All these scenarios could have a drastic effect on the uptake of electric vehicles, which would in turn have a dramatic impact on the consumption of oil. By Bloomberg New Energy Finance’s estimates, there will be enough electric cars on the road to cause an oil crash in the late 2020s. And every year from then on, the story will only get worse for the oil companies. Bloomberg’s study forecast that electric vehicle sales will leap from 462,000 in 2015 to forty-one million in 2040. Every new electric car on the road represents another dent in the oil companies’ profits.

“It’s clear that the sector is going through one of the most transformative periods in its history, which will ultimately redefine the energy business as we know it,” said a PricewaterhouseCoopers report on oil and gas trends in 2016. But it’s not just industry job losses, write-downs, and budget cuts that will come. Geopolitical power structures will be rewritten, from oil-rich regions in the Middle East and Africa to oil-import-dependent nations elsewhere. National security priorities will shift.

Saudi Arabia, which has traditionally relied on the petroleum sector for 90 percent of its state budget, is responding. Prince Mohammed bin Salman, next in line to the throne, has control over Saudi Aramco (Saudi’s oil monopoly), economic policy, and the national investment fund. He has announced plans to create a $2 trillion fund to make returns from investments, not oil, the primary source of Saudi government revenue.

Saudi Arabia, the world’s largest exporter of black gold, fears that the S-curve could cause oil to go the same way as salt.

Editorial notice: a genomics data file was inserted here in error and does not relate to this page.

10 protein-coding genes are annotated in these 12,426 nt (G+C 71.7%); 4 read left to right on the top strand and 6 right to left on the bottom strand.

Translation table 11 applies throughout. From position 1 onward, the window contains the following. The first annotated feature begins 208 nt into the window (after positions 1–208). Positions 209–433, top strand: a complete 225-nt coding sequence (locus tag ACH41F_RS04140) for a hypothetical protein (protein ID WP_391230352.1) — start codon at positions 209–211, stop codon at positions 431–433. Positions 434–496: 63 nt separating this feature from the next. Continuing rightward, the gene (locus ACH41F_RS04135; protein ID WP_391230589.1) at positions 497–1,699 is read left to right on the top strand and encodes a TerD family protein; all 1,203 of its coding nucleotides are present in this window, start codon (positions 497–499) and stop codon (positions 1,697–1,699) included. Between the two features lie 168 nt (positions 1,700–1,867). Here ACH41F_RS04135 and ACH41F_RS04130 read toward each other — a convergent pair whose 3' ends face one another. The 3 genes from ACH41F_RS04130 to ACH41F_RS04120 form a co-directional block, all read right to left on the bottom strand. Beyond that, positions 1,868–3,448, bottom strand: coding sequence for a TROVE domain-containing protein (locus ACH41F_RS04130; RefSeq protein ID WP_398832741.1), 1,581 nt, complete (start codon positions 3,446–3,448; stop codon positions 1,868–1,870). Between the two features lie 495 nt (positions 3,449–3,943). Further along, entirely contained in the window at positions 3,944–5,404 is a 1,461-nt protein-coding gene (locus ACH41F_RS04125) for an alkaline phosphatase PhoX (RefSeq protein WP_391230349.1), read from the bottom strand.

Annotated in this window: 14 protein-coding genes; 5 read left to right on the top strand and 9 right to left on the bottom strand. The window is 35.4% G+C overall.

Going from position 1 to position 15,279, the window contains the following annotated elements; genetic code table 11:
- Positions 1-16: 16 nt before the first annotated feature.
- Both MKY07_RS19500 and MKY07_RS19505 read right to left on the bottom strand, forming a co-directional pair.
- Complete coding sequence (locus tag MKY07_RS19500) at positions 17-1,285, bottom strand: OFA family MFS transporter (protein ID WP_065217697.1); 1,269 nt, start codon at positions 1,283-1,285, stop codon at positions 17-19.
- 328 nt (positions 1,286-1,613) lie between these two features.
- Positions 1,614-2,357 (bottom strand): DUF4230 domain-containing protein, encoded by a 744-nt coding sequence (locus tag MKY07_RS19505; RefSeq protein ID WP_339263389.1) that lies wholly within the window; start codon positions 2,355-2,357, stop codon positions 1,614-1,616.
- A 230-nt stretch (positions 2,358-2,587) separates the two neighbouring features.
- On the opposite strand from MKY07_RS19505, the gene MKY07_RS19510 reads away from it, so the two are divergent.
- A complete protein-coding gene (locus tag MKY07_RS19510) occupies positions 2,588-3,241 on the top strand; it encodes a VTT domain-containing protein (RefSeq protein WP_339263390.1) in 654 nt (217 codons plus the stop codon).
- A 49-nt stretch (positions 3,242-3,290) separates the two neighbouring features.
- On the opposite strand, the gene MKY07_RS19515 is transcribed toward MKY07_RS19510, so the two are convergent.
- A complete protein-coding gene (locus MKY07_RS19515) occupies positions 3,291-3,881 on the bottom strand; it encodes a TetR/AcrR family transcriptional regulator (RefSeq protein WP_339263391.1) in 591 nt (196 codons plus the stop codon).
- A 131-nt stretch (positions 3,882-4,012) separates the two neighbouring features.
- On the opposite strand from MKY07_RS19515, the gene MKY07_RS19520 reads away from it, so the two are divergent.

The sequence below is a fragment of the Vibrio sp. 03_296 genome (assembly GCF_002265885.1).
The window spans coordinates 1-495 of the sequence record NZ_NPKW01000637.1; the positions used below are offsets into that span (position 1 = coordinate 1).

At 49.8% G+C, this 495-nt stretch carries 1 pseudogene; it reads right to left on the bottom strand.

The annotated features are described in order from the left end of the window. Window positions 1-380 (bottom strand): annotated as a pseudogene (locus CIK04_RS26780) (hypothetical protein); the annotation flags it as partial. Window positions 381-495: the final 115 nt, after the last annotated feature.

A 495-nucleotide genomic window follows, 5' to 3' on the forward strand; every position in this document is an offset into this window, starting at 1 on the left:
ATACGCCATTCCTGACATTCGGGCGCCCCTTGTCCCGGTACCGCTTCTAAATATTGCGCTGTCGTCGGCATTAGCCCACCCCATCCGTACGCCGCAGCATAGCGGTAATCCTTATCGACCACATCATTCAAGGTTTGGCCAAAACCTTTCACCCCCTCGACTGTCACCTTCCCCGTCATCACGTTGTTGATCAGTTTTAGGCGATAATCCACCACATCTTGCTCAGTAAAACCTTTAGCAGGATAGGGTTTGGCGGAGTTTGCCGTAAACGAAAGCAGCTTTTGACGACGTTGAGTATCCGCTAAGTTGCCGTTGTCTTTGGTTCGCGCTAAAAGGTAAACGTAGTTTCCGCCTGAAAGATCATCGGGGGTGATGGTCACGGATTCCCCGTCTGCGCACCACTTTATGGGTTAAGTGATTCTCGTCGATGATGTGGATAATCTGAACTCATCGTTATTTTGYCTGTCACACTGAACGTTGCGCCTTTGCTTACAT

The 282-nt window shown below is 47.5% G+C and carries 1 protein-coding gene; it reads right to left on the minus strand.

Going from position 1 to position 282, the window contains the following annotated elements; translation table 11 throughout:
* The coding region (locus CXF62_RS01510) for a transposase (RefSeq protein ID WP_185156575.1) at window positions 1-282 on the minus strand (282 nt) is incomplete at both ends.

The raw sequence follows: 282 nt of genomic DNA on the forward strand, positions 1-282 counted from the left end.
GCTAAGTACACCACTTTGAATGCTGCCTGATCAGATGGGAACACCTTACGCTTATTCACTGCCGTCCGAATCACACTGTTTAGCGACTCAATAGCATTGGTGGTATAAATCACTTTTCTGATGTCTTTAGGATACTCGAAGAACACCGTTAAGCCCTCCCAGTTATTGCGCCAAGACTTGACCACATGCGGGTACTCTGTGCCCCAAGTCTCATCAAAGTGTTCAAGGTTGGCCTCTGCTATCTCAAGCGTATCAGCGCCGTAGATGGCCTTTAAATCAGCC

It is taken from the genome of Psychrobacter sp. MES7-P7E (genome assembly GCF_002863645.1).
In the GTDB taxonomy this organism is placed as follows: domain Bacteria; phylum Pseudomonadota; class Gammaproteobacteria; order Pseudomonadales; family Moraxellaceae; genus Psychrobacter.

*Hamish McKenzie is a journalist and the author of Insane Mode: How Elon Musk’s Tesla Sparked an Electric Revolution to End the Age of Oil, a book about the transition to electric cars and a clean energy economy. He was hired by Elon Musk and worked for Tesla in 2014/15 before leaving to write the book, and now he’s one of the founders of Substack, a subscription publishing platform. He’s from New Zealand originally but lives in San Francisco.

*InsideEVs Editor’s Note: EVANNEX, which also sells aftermarket gear for Teslas, has kindly allowed us to share some of its content with our readers, free of charge. Our thanks go out to EVANNEX. Check out the site here.

Source: Electric Vehicle News

First Tesla Semi Truck Diecast Gets Delivered: Unboxing Video

Get this tiny replica of the real deal while we wait for the Tesla Semi truck to arrive.

While a few working prototypes of the Tesla Semi are traveling around North America, it will still be a few years before the automaker officially starts production of the all-electric behemoth. Even once it arrives, it’s not going to be a vehicle for the masses. Instead, one that is used by trucking fleets. Nonetheless, it has already garnered ridiculous popularity.

Hardcore Tesla fans with a goal to own every model the company makes may be in luck now. For just $250, you can take ownership of your very own Tesla Semi in the form of a 1:24 scale diecast model. It’s now available for purchase on Tesla’s online store.

The model measures 11.5 inches in length, and it’s 6.75 inches tall. According to Tesla, the toy features all the precise details of the “real” Tesla Semi, due to being designed with the same 3D CAD data. The video above gives you a solid idea of its details and size.

The Tesla Semi will start at $150,000 and boasts a five-second zero-to-60-mph time. In its largest configuration, the truck will offer a 600-mile all-electric range and be capable of hauling 80,000 pounds. Many major companies have already placed multiple pre-orders for the futuristic beast.

Source: Electric Vehicle News

Polestar 2 Electric Car: Facts, Specs, Images & Videos

Polestar 2 makes a great impression. Sales of top version start in about a year

The Polestar 2 is Volvo Group’s first all-electric entry, scheduled for production launch in February 2020. The car was shown at the 2019 Geneva Motor Show and as you can see down below from a number of videos, it attracted a lot of attention.